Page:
Among today’s many exceptional chamber music groups, the Danish String Quartet continuously asserts its preeminence. The Quartet’s playing reflects impeccable musicianship, sophisticated artistry, exquisite clarity of ensemble, and, above all, an expressivity inextricably bound to the music, from Haydn to Shostakovich to contemporary scores. Their performances bring a rare musical spontaneity, giving audiences the sense of hearing even treasured canon repertoire as if for the first time, and exuding a palpable joy in music-making that have made them enormously in-demand on main concert stages throughout the world.
Since its debut in 2002, the Danish String Quartet has demonstrated a special affinity for Scandinavian composers, from Nielsen, Hans Abrahamsen, Bent Sørensen and traditional Nordic folk music, alongside music of Mozart and Beethoven. The recipient of many awards and prestigious appointments, including the Borletti Buitoni Trust, the Danish String Quartet was namedin 2013 as BBC Radio 3 New Generation Artists and appointed to the The Bowers Program (formerly CMS Two) at the Lincoln Center in NYC.
The group takes an active role in reaching new audiences through special projects. In 2007, they established the DSQ Festival, now in its 11th year, which takes place in an intimate and informal setting in Copenhagen. This October, the Danish String Quartet performed, over the course of six concerts, the complete Beethoven cycle of 16 string quartets. In 2016, they inaugurated a new concert series, Series of Four, which they both perform and invite colleagues —the Ebène Quartet, mandolin player Chris Thile, among others—to appear at the venerable Danish Radio Concert Hall. Concerts this season have ranged from a chamber version of the Fauré Requiem, a recital with violinist Augustin Hadelich and a world premiere of Bent Sørensen's Dancers and Disappearance for string quartet and accordion.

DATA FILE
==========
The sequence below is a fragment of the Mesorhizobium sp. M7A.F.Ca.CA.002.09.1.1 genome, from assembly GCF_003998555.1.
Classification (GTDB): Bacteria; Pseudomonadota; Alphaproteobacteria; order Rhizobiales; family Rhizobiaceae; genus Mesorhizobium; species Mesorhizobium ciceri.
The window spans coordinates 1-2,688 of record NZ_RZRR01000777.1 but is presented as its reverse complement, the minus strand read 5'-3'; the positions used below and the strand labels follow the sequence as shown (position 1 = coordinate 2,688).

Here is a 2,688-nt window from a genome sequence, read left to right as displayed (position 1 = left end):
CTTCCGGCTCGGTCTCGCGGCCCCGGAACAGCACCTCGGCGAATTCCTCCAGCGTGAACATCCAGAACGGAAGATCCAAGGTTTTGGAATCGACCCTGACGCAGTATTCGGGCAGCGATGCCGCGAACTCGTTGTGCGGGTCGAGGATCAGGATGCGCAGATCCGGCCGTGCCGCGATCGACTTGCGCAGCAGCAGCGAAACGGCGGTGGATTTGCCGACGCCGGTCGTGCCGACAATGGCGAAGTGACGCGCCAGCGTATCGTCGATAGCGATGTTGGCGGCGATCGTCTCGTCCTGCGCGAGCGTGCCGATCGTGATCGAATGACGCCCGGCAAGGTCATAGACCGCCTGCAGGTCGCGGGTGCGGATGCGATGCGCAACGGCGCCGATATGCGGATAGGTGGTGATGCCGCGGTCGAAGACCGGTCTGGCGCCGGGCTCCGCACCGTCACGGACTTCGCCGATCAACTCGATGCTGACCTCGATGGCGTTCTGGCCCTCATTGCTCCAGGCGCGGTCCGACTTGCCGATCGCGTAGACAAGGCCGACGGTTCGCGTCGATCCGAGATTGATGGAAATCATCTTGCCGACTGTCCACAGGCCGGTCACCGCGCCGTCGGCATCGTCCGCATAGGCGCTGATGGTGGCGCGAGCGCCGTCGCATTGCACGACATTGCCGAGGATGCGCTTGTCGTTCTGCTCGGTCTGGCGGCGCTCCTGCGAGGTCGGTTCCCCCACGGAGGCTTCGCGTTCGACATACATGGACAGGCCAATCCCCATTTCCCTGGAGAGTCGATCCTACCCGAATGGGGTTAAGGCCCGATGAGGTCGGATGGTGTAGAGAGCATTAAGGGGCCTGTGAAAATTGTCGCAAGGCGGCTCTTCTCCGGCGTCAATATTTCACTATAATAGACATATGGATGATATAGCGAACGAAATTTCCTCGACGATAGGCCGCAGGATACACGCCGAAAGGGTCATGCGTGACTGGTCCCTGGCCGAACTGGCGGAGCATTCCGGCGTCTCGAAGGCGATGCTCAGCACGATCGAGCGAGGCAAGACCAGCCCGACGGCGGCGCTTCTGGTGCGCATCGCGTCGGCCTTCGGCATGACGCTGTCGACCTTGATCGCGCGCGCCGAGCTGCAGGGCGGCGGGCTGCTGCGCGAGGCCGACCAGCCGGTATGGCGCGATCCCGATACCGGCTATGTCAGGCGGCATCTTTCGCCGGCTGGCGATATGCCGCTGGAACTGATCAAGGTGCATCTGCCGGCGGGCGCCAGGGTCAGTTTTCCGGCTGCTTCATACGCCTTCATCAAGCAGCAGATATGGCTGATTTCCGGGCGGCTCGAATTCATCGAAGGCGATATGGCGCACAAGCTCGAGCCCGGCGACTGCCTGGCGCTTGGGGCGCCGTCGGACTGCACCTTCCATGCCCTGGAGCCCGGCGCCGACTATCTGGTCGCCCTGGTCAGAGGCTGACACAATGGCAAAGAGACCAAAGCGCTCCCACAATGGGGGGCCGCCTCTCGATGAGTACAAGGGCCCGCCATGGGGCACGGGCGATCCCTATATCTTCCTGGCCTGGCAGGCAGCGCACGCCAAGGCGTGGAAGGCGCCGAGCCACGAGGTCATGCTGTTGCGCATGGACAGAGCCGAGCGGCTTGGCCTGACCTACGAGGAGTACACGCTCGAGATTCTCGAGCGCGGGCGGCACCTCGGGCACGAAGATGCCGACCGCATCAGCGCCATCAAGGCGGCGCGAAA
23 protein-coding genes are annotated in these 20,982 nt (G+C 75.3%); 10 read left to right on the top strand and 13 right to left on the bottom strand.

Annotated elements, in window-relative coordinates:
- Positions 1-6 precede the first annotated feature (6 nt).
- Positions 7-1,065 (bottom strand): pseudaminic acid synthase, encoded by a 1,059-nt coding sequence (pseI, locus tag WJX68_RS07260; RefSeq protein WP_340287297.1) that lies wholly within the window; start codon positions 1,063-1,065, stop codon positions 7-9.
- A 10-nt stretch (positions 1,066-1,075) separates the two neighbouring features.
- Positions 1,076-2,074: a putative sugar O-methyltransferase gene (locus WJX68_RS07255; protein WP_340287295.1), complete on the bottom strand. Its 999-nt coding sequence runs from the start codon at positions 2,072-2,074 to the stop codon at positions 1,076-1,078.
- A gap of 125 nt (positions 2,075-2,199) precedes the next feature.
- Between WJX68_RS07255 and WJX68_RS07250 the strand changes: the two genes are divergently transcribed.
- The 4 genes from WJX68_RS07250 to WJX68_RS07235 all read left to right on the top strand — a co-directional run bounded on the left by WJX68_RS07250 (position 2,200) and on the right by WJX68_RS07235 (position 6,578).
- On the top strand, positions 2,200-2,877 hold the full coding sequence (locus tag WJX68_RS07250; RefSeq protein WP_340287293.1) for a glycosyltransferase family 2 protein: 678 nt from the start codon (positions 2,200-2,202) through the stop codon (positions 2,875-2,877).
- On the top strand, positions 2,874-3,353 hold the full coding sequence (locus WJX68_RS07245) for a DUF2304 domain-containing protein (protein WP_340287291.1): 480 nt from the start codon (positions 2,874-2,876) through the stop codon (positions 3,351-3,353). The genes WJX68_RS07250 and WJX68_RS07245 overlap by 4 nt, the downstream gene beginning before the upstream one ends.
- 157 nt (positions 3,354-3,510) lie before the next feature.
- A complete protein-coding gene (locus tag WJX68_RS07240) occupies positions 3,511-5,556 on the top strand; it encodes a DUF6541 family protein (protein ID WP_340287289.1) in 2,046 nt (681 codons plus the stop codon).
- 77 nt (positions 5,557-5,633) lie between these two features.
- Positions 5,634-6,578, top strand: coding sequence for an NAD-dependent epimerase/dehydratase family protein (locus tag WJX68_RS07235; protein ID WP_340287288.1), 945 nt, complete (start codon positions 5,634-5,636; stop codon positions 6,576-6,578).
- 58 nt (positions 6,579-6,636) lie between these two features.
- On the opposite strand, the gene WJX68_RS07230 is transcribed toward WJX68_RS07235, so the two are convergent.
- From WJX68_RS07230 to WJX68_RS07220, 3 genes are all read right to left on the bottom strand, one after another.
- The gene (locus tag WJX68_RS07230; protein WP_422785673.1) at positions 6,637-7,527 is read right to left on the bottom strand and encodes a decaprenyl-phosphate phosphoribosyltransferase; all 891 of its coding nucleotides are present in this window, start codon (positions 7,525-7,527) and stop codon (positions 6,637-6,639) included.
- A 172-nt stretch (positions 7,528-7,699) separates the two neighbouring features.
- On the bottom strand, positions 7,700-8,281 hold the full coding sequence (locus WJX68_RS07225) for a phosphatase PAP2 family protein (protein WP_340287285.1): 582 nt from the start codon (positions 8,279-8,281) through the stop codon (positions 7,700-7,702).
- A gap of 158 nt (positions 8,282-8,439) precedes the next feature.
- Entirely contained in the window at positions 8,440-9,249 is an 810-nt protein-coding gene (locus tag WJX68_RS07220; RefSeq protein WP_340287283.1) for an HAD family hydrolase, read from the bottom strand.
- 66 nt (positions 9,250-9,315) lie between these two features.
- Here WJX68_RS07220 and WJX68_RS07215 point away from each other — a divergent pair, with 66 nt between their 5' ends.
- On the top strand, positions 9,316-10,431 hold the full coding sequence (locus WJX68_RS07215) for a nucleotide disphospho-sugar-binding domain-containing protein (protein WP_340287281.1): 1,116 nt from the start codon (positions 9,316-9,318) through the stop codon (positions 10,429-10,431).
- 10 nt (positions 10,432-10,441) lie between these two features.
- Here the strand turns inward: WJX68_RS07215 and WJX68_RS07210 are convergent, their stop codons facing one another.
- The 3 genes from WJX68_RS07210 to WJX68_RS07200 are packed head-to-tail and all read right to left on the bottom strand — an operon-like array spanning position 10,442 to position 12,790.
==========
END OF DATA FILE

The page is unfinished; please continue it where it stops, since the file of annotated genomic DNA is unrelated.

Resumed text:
The Danish String Quartet has received numerous citations and prizes, including First Prize in the Danish Radio Chamber Music Competition, the Vagn Homboe String Quartet Competition and the Charles Hennen International Chamber Music Competition in the Netherlands, as well as the Audience Prize at the Trondheim International String Quartet Competition in 2005. In 2009, the Danish String Quartet won First Prize in the 11th London International String Quartet Competition, now known as the Wigmore Hall International String Quartet competition, and return to the celebrated London concert hall frequently. The Quartet was the awarded the 2010 NORDMETALL-Ensemble Prize at the Mecklenburg-Vorpommern Festival in Germany, and in 2011, they received the Carl Nielsen Prize, the highest cultural honor in Denmark. Most recently, the Quartet received its first GRAMMY nomination in 2019, for the first release of its five-disc recording project, PRISM, on the ECM New Series label.
In addition to the subsequent recording releases for the PRISM recording project, future performance ventures include the full PRISM cycle at La Jolla Music Society over the span of five concerts in November 2019, and the complete Beethoven cycle at Chamber Music Society of Lincoln Center in February 2020 and at the Schubert Club in St. Paul, MN in May 2020.
Violinists Frederik Øland and Rune Tonsgaard Sørenson and violist Asbjorn Norgaard met as children at a music summer camp where they played soccer and made music together. As teenagers, they began the study of classical chamber music and were mentored by Tim Frederiksen of Copenhagen’s Royal Danish Academy of Music. In 2008, the three Danes were joined by Norwegian cellist Fredrik Schøyen Sjölin. www.danishquartet.com.